Quote from broughden
Thank you, that makes more sense. What was stated previously just sounded like editing work.
Although why the head of a lab should get author credit simply for running a school's lab, if they aren't providing real substantive input, still makes no sense.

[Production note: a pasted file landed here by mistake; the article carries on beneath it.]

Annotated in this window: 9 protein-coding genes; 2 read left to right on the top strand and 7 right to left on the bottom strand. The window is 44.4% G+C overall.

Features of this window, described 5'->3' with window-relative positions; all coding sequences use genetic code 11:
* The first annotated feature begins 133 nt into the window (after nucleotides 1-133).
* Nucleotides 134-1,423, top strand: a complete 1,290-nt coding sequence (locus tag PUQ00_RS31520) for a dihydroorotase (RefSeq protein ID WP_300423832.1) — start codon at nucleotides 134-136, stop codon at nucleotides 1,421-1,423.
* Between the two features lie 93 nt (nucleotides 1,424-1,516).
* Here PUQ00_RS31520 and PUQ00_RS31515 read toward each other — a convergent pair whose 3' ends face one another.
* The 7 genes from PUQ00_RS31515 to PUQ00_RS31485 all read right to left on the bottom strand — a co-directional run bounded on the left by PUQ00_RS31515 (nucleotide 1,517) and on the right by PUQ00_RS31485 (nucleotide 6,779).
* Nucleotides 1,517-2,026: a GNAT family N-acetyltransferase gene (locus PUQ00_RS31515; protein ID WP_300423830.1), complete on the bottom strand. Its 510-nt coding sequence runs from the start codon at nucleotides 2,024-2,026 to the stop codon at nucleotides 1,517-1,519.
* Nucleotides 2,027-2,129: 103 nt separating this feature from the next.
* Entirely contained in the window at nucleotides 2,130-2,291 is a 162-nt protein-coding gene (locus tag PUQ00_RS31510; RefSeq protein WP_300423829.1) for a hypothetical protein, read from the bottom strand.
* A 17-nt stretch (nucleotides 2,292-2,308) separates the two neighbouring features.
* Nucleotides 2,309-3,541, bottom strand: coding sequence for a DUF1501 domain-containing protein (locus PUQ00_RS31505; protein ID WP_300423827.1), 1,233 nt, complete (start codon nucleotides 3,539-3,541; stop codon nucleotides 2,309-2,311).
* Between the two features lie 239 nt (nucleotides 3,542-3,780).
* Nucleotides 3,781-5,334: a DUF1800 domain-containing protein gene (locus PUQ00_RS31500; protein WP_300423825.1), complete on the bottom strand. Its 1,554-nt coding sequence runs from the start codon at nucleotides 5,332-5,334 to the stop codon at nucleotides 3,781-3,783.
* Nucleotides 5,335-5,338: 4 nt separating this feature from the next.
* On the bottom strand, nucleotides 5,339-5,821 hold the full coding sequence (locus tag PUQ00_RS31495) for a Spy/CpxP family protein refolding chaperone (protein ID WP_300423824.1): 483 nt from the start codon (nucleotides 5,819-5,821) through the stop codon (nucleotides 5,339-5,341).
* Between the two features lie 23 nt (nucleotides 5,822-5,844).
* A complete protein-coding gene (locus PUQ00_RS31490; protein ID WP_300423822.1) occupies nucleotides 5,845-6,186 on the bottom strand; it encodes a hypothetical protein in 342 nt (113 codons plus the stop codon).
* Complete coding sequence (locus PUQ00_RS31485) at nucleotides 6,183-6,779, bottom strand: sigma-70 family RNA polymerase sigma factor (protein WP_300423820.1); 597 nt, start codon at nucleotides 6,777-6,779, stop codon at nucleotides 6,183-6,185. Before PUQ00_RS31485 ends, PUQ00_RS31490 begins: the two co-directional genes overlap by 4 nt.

We're not talking about people who are "simply ... running a school's lab," we're talking about senior researchers, academics who are well-known in their fields and have significant bodies of research, who are heads of major research programs. They have other professionals and students working under them in their primary research program. They mentor and lead those other researchers and research assistants, and they bring in the research funding that makes the program possible. It's common for the "underling" researchers to do smaller, individual research projects "on the side," often with data collected as part of the primary research project, and write up and publish those smaller projects. When that occurs, the primary researcher typically gets listed as a co-author, because s/he a) provided the funding that paid for the research being published, b) is doing the primary, "big," research the smaller project was "spun off" of, c) provided the researchers with the opportunity to be doing the research in the first place, and d) mentors and guides the researchers publishing the smaller project day in and day out over time. Do you have any experience with research universities? All of this is common.